Category Archives: Noah’s flood

Why Our Technological World Could Not Arise in a Mere 4000 Years


Young earth creationists claim, with no thought whatsoever, that the entire world was flooded approximately 4000 years ago, and that our present society arose since that time. This idea is based upon two very mistaken ideas. The first is that humans are infinitely inventive, and the second is that a small number of people can bring a world of technology with them. This essay will dispute that notion.

For a small while, I was essentially the research department for a company. I was told, in effect, go in that room and think deep thoughts. The idea was that I was not to be bothered by day to day activities so I could think. I got no phone calls, was asked to no meetings and consequently, I thought of no new ideas. There was no stimulus. It was boring. I quickly begged my way out of that job. The lesson here is that technology and invention requires intellectual stimulations.

You can see this same phenomenon with the Tasmanians. The Tasmanians were Australian aborigines at the time that the seas rose and cut them off form Australia 8,000 years ago. The small island could really support only about 4000 hunter-gatherers. So these 4000 people were isolated for 8,000 years. Josephine Flood said:

No other surviving human society has ever been isolated so long or so completely as were Tasmanian Aborigines over the last 8000 years. (The land bridge was gradually inundated between 12000 and 8000 BP?….)” (Flood, 1989, p. 173)
What was the effect of this isolation? A decline in technology. There is an infamous article by William McGrew, an anthropologist, who compared Tasmanian technology with that of the chimpanzee. Mithen writes:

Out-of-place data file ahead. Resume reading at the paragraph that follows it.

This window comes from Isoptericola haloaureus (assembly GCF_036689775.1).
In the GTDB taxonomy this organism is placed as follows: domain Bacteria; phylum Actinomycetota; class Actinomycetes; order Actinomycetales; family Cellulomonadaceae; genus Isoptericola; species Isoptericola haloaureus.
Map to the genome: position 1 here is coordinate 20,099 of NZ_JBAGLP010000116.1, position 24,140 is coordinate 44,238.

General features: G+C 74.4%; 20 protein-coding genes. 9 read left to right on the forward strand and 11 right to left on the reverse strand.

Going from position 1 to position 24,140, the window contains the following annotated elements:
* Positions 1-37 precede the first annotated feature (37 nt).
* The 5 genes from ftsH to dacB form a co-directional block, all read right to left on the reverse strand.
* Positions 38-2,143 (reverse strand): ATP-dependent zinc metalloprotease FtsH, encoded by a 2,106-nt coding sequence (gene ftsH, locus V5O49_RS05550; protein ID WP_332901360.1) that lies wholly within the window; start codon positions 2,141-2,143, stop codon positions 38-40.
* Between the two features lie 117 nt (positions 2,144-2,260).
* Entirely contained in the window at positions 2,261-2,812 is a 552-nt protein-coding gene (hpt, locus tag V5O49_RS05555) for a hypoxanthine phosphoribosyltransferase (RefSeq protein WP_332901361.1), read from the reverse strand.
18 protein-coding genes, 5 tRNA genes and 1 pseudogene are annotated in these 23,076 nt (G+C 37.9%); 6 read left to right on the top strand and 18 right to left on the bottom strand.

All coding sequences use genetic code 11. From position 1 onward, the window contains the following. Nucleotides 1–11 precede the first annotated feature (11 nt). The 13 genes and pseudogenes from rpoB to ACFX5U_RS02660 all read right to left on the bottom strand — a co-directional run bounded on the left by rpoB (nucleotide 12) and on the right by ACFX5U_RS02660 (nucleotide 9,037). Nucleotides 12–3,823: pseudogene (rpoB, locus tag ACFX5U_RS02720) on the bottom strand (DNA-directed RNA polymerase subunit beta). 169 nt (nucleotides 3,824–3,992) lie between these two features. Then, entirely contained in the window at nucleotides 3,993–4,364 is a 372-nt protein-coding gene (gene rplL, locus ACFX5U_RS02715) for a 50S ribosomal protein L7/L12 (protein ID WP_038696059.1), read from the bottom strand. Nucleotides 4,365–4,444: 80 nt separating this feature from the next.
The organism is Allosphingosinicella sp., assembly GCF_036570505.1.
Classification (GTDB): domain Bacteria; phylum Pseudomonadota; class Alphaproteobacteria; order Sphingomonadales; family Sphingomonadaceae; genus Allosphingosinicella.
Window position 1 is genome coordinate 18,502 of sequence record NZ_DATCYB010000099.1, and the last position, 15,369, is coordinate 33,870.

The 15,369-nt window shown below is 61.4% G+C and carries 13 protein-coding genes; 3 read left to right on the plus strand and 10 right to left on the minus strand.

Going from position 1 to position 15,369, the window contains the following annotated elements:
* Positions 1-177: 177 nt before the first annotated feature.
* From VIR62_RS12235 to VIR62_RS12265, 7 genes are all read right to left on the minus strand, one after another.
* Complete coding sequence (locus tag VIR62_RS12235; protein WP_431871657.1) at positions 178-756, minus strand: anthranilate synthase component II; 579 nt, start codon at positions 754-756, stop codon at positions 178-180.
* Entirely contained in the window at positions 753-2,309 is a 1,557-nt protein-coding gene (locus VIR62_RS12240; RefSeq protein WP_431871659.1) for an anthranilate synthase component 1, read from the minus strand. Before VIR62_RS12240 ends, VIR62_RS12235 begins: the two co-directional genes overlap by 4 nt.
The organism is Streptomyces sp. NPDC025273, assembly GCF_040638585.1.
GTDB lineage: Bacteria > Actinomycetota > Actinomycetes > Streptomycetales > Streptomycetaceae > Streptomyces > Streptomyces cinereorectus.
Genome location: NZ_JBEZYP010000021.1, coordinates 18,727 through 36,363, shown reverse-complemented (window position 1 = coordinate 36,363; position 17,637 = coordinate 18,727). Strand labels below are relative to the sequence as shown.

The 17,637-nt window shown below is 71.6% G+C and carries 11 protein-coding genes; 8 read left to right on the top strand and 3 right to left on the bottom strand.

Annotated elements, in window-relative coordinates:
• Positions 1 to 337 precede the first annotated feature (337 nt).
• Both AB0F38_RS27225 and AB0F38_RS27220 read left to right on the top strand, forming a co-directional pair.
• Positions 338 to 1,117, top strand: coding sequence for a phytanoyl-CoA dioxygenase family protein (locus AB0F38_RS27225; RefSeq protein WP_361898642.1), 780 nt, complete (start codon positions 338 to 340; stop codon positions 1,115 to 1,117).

“Bill McGrew, author of the most comprehensive study of chimpanzee material culture, firmly believes that chimpanzee tool use is of considerable complexity. Indeed, in an (in)famous article written in 1987, he directly compared the toolkits of chimpanzees to those of Tasmanian Aborigines and concluded that they were at an equivalent level of complexity. For this comparison McGrew chose to measure complexity by counting ‘technounits’, which is simply an individual component of a tool, whatever material that component is made from and however it is used. So a hoe used by, say, a peasant farmer, comprising a shaft, a blade and a binding, has three technounits, while the suite of computerized robots operated by a modern car worker has perhaps three million technounits.
“When McGrew measured the technounits in the tools of the Tasmanian Aborigines and those of the Tanzanian chimpanzees he found that the mean number of technounits per tool was not substantially different. All chimpanzee tools and most of the Aboriginal tools were made from a single component. The most complex Aboriginal tool, a baited hide, had only four technounits.”(Mithens, 1996, p. 75)

Did the Tasmanians start out this way when the waters rose? No.

“Bone tools were also present at Rocky cape. Seven thousand years ago people here were using a considerable number and variety of bone artefacts: large, rounded tipped points or awls made from macropod shin bones, small, sharp needle-like points (without an eye), broad spatulae, and an assortment of split slivers of bone fashioned ot a point at one end. The people were using one bone tool to every two or three stone ones.
“A remarkable change took place over the next four thousand years: bone tools dropped out of use. By 4000 years ago only one bone tool was being used for every fifteen stone ones, and by 3500 years ago they had disappeared from the Tasmanian toolkit altogether. This disappearance of bone tools in Tasmania about 3000 years ago has been confirmed by the evidence of several other sites in both the north-west and east of the island.”
 (Flood, 1989, p. 176-177)